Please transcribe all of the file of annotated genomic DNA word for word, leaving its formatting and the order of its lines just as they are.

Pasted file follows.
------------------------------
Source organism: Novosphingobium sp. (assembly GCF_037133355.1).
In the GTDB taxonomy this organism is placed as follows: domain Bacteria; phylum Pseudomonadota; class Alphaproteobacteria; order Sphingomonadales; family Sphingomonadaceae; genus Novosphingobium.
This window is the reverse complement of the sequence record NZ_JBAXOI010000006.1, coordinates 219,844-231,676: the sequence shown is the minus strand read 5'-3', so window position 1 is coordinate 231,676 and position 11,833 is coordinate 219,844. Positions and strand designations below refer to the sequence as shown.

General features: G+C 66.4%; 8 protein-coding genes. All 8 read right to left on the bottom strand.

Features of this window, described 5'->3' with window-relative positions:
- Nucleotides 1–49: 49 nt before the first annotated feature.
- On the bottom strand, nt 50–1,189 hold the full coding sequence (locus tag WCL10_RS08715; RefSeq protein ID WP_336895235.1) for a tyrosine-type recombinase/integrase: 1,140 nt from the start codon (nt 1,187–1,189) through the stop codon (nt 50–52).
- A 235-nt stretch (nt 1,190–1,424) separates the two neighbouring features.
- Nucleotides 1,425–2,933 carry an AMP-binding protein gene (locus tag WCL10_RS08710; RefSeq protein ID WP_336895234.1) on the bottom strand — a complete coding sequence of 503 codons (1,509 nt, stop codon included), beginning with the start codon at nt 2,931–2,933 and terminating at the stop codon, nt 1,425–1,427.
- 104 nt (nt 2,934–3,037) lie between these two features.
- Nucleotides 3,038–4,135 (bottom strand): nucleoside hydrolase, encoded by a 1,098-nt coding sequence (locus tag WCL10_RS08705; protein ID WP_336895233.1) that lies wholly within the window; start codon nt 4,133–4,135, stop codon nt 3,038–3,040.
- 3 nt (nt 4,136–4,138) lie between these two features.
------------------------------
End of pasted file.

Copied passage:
Source organism: Novosphingobium sp. (assembly GCF_037133355.1).
In the GTDB taxonomy this organism is placed as follows: domain Bacteria; phylum Pseudomonadota; class Alphaproteobacteria; order Sphingomonadales; family Sphingomonadaceae; genus Novosphingobium.
This window is the reverse complement of the sequence record NZ_JBAXOI010000006.1, coordinates 219,844-231,676: the sequence shown is the minus strand read 5'-3', so window position 1 is coordinate 231,676 and position 11,833 is coordinate 219,844. Positions and strand designations below refer to the sequence as shown.

General features: G+C 66.4%; 8 protein-coding genes. All 8 read right to left on the bottom strand.

Features of this window, described 5'->3' with window-relative positions:
- Nucleotides 1–49: 49 nt before the first annotated feature.
- On the bottom strand, nt 50–1,189 hold the full coding sequence (locus tag WCL10_RS08715; RefSeq protein ID WP_336895235.1) for a tyrosine-type recombinase/integrase: 1,140 nt from the start codon (nt 1,187–1,189) through the stop codon (nt 50–52).
- A 235-nt stretch (nt 1,190–1,424) separates the two neighbouring features.
- Nucleotides 1,425–2,933 carry an AMP-binding protein gene (locus tag WCL10_RS08710; RefSeq protein ID WP_336895234.1) on the bottom strand — a complete coding sequence of 503 codons (1,509 nt, stop codon included), beginning with the start codon at nt 2,931–2,933 and terminating at the stop codon, nt 1,425–1,427.
- 104 nt (nt 2,934–3,037) lie between these two features.
- Nucleotides 3,038–4,135 (bottom strand): nucleoside hydrolase, encoded by a 1,098-nt coding sequence (locus tag WCL10_RS08705; protein ID WP_336895233.1) that lies wholly within the window; start codon nt 4,133–4,135, stop codon nt 3,038–3,040.
- 3 nt (nt 4,136–4,138) lie between these two features.